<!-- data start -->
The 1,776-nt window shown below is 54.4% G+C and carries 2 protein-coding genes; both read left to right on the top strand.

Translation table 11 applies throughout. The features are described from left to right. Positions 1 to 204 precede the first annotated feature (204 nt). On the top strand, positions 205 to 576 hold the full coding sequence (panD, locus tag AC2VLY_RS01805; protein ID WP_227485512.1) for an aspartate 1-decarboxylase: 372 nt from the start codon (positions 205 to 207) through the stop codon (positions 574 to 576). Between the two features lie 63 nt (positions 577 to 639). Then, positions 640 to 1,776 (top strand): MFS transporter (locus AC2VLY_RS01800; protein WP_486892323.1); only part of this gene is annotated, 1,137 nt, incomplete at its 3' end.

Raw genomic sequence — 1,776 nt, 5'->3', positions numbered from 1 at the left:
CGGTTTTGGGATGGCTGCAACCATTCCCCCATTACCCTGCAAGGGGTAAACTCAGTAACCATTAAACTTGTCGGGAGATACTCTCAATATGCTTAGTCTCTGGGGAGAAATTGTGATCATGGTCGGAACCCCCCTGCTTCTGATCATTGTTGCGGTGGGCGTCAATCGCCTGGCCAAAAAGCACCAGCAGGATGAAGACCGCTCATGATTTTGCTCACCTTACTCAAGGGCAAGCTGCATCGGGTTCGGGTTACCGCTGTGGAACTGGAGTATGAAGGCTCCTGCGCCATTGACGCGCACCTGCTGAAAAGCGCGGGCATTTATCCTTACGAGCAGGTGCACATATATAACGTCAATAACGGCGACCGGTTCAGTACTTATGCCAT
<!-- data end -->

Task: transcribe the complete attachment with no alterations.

The 1,776-nt window shown below is 54.4% G+C and carries 2 protein-coding genes; both read left to right on the top strand.

Translation table 11 applies throughout. The features are described from left to right. Positions 1 to 204 precede the first annotated feature (204 nt). On the top strand, positions 205 to 576 hold the full coding sequence (panD, locus tag AC2VLY_RS01805; protein ID WP_227485512.1) for an aspartate 1-decarboxylase: 372 nt from the start codon (positions 205 to 207) through the stop codon (positions 574 to 576). Between the two features lie 63 nt (positions 577 to 639). Then, positions 640 to 1,776 (top strand): MFS transporter (locus AC2VLY_RS01800; protein WP_486892323.1); only part of this gene is annotated, 1,137 nt, incomplete at its 3' end.

Raw genomic sequence — 1,776 nt, 5'->3', positions numbered from 1 at the left:
CGGTTTTGGGATGGCTGCAACCATTCCCCCATTACCCTGCAAGGGGTAAACTCAGTAACCATTAAACTTGTCGGGAGATACTCTCAATATGCTTAGTCTCTGGGGAGAAATTGTGATCATGGTCGGAACCCCCCTGCTTCTGATCATTGTTGCGGTGGGCGTCAATCGCCTGGCCAAAAAGCACCAGCAGGATGAAGACCGCTCATGATTTTGCTCACCTTACTCAAGGGCAAGCTGCATCGGGTTCGGGTTACCGCTGTGGAACTGGAGTATGAAGGCTCCTGCGCCATTGACGCGCACCTGCTGAAAAGCGCGGGCATTTATCCTTACGAGCAGGTGCACATATATAACGTCAATAACGGCGACCGGTTCAGTACTTATGCCAT